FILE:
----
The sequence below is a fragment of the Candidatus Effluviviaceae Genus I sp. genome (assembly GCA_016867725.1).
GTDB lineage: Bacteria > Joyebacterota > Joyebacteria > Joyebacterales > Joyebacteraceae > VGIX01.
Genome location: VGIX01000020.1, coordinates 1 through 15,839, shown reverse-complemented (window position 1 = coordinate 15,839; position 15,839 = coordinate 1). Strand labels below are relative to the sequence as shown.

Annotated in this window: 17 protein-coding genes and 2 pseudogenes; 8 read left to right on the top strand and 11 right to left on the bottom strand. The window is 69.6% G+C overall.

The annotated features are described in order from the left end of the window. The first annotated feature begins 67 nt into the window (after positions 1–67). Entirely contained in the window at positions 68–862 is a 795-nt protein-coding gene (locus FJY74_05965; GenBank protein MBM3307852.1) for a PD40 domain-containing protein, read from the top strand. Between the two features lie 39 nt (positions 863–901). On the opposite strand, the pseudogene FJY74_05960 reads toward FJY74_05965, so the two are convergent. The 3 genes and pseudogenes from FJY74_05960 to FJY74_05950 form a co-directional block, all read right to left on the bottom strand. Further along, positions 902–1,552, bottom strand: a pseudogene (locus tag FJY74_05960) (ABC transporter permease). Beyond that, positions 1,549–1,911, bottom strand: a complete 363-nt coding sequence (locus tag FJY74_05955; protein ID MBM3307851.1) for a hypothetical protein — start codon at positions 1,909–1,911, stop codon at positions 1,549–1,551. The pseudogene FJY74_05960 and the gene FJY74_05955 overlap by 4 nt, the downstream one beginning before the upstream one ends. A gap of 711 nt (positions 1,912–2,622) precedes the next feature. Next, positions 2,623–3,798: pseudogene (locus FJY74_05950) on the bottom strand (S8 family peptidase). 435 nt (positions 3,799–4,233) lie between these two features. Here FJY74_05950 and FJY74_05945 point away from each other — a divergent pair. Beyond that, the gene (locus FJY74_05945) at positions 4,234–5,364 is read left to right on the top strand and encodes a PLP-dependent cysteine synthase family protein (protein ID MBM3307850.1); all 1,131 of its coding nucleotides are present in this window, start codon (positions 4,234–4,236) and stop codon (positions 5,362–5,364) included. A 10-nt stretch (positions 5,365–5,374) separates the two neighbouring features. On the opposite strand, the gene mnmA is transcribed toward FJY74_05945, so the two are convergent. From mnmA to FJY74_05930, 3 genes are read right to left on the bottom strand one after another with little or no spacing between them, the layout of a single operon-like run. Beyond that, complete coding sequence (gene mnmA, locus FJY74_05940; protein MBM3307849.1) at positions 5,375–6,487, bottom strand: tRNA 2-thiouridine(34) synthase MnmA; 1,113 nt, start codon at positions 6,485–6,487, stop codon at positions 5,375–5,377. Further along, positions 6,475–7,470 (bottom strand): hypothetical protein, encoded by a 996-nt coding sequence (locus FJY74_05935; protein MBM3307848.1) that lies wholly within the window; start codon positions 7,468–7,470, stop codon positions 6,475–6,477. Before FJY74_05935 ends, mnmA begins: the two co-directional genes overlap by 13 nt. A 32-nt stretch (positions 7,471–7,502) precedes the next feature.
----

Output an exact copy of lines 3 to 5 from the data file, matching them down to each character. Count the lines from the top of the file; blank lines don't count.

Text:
Genome location: VGIX01000020.1, coordinates 1 through 15,839, shown reverse-complemented (window position 1 = coordinate 15,839; position 15,839 = coordinate 1). Strand labels below are relative to the sequence as shown.

Annotated in this window: 17 protein-coding genes and 2 pseudogenes; 8 read left to right on the top strand and 11 right to left on the bottom strand. The window is 69.6% G+C overall.

The annotated features are described in order from the left end of the window. The first annotated feature begins 67 nt into the window (after positions 1–67). Entirely contained in the window at positions 68–862 is a 795-nt protein-coding gene (locus FJY74_05965; GenBank protein MBM3307852.1) for a PD40 domain-containing protein, read from the top strand. Between the two features lie 39 nt (positions 863–901). On the opposite strand, the pseudogene FJY74_05960 reads toward FJY74_05965, so the two are convergent. The 3 genes and pseudogenes from FJY74_05960 to FJY74_05950 form a co-directional block, all read right to left on the bottom strand. Further along, positions 902–1,552, bottom strand: a pseudogene (locus tag FJY74_05960) (ABC transporter permease). Beyond that, positions 1,549–1,911, bottom strand: a complete 363-nt coding sequence (locus tag FJY74_05955; protein ID MBM3307851.1) for a hypothetical protein — start codon at positions 1,909–1,911, stop codon at positions 1,549–1,551. The pseudogene FJY74_05960 and the gene FJY74_05955 overlap by 4 nt, the downstream one beginning before the upstream one ends. A gap of 711 nt (positions 1,912–2,622) precedes the next feature. Next, positions 2,623–3,798: pseudogene (locus FJY74_05950) on the bottom strand (S8 family peptidase). 435 nt (positions 3,799–4,233) lie between these two features. Here FJY74_05950 and FJY74_05945 point away from each other — a divergent pair. Beyond that, the gene (locus FJY74_05945) at positions 4,234–5,364 is read left to right on the top strand and encodes a PLP-dependent cysteine synthase family protein (protein ID MBM3307850.1); all 1,131 of its coding nucleotides are present in this window, start codon (positions 4,234–4,236) and stop codon (positions 5,362–5,364) included. A 10-nt stretch (positions 5,365–5,374) separates the two neighbouring features. On the opposite strand, the gene mnmA is transcribed toward FJY74_05945, so the two are convergent. From mnmA to FJY74_05930, 3 genes are read right to left on the bottom strand one after another with little or no spacing between them, the layout of a single operon-like run. Beyond that, complete coding sequence (gene mnmA, locus FJY74_05940; protein MBM3307849.1) at positions 5,375–6,487, bottom strand: tRNA 2-thiouridine(34) synthase MnmA; 1,113 nt, start codon at positions 6,485–6,487, stop codon at positions 5,375–5,377. Further along, positions 6,475–7,470 (bottom strand): hypothetical protein, encoded by a 996-nt coding sequence (locus FJY74_05935; protein MBM3307848.1) that lies wholly within the window; start codon positions 7,468–7,470, stop codon positions 6,475–6,477. Before FJY74_05935 ends, mnmA begins: the two co-directional genes overlap by 13 nt. A 32-nt stretch (positions 7,471–7,502) precedes the next feature.